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In 1966, English band The Troggs turned their cover of “Wild Thing” into a #1 hit. The song was written by Chip Taylor—brother of Jon Voight and uncle to Angelina Jolie—who talked to Rolling Stone about demoing the song saying, “I was on the floor laughing when I was through.”
This song was originally recorded in 1965 by an American band known as The Wild Ones—but their version flopped. Meanwhile, the Troggs" first single, “Lost Girl,” also flopped and they found Taylor’s original recording in “a heap of demos.” The Troggs ended up recording “Wild Thing”—as well as follow-up hit “With A Girl Like You”—in 20 minutes.
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The legacy of the song went beyond the ’60s. It’s been covered by everyone from Aerosmith to Amanda Lear to Cheap Trick to Liz Phair. Perhaps the most notable cover was by The Jimi Hendrix Experience during the Monterey Pop Festival in 1967. When Hendrix famously set his guitar on fire at the Monterey Pop Festival, “Wild Thing” was the song he was playing.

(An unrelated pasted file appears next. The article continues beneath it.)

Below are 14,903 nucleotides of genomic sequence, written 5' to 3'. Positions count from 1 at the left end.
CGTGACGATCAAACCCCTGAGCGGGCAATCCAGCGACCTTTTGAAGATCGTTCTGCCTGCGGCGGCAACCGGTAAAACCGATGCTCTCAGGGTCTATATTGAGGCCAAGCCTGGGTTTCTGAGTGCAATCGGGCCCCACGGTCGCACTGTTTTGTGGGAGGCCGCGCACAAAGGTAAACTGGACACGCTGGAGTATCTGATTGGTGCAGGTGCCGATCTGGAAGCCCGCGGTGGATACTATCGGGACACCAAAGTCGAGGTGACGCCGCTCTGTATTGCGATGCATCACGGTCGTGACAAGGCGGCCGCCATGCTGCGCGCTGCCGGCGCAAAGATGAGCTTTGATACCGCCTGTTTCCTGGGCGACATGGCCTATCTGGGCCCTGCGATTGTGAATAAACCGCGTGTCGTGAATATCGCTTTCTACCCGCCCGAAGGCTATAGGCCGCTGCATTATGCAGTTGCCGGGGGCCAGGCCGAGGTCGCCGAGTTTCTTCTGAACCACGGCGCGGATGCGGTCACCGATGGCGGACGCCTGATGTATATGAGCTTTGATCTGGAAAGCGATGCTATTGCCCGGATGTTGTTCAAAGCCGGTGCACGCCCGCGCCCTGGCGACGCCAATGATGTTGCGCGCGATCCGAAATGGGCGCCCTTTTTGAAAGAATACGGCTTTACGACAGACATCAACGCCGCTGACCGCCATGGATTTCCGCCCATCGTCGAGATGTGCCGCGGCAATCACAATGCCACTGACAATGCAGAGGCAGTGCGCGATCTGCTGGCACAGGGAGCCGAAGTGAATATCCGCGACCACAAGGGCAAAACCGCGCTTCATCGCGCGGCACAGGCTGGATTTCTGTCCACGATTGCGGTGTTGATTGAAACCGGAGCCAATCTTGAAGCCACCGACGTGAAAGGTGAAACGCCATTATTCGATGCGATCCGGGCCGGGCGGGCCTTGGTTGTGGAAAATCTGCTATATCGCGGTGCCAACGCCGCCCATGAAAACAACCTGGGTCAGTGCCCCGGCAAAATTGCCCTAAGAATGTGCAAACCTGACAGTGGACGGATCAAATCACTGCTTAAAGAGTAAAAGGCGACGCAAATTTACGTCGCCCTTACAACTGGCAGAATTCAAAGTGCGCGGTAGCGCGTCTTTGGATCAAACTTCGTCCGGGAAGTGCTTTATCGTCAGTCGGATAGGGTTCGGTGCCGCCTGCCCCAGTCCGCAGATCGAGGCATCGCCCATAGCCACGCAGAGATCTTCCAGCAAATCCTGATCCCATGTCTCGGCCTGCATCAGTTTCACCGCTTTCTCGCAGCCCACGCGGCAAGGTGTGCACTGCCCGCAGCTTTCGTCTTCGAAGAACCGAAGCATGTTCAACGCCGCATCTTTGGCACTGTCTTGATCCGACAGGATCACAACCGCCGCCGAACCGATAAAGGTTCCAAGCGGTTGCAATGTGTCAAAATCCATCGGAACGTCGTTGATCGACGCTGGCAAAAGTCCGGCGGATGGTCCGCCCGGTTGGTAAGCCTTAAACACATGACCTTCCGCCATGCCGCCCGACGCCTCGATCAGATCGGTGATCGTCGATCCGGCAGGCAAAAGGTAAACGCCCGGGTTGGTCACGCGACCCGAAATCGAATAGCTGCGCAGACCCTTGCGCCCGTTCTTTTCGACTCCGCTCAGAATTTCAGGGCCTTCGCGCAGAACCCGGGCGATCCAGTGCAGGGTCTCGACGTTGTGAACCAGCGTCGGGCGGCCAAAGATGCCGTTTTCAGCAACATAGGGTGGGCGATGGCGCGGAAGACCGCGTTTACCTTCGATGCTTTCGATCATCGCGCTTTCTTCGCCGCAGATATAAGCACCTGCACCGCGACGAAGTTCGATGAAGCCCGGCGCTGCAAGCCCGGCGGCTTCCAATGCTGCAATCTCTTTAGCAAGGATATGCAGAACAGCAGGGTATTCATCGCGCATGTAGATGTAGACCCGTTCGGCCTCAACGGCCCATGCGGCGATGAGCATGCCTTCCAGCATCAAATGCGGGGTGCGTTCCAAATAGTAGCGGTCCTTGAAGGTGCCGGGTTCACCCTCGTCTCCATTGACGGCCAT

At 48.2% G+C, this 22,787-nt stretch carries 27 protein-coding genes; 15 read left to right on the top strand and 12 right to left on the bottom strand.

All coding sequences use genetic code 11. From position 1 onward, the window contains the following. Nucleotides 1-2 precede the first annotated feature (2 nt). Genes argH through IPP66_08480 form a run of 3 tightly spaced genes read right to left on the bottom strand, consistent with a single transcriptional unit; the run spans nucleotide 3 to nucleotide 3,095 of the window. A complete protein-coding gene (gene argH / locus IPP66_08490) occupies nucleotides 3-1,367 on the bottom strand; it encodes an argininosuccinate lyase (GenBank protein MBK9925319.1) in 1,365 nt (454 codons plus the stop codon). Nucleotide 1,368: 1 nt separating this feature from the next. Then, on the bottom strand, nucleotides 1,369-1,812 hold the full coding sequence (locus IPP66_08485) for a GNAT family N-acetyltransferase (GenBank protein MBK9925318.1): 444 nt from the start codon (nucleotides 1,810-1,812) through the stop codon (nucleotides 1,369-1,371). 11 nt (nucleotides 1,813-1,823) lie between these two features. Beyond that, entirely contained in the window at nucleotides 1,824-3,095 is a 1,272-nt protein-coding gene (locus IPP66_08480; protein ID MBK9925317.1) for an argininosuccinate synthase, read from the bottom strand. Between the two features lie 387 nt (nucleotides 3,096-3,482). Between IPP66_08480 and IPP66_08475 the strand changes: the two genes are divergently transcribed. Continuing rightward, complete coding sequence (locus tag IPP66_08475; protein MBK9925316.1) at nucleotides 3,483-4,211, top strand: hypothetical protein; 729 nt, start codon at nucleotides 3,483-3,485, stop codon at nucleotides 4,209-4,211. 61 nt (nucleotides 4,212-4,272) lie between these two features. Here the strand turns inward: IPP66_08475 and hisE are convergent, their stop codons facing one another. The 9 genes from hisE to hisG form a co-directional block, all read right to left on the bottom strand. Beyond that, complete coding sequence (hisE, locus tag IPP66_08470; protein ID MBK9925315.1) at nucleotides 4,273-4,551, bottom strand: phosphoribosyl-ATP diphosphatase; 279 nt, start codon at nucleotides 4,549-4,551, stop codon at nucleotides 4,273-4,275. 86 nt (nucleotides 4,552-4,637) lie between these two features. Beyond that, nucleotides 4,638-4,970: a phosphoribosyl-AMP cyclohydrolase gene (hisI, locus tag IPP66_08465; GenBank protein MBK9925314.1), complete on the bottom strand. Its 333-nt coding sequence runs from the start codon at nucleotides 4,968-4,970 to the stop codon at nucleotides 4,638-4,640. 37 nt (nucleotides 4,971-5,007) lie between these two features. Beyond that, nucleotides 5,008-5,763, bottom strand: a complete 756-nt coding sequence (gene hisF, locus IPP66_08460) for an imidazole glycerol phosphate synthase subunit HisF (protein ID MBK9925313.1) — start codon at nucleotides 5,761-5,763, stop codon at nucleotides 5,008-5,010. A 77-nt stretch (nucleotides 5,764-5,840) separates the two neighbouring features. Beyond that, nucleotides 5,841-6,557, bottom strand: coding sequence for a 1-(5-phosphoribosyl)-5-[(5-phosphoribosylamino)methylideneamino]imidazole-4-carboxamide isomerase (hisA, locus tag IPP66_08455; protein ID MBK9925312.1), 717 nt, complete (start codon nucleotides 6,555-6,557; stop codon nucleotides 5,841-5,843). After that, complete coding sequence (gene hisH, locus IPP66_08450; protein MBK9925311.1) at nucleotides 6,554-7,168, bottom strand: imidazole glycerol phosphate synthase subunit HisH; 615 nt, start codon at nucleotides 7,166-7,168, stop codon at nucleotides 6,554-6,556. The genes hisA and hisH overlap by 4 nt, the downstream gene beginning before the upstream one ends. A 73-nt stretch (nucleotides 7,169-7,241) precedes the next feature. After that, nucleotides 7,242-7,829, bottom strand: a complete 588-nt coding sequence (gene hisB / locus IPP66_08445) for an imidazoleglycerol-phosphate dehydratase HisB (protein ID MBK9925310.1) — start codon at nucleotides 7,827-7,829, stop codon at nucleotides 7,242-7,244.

“Wild Thing” has also been used in many songs and movies. But it played a particular role in the 1989 movie ‘Major League.’ In the film, Charlie Sheen’s character—Rick “Wild Thing” Vaughn—plays a relief pitcher who uses the song as his entrance music. In real life, Chicago Cubs relief pitcher Mitch Williams later used “Wild Thing” as his entrance music.
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The song was released simultaneously on Atco and Fontana Records after Fontana (a British label) were hesitant to release the song in North America, though they changed their minds later. Although the two singles had different B-sides, their sales were combined in their chart position making this song the only song to hit #1 on Billboard Hot 100 while on two labels simultaneously.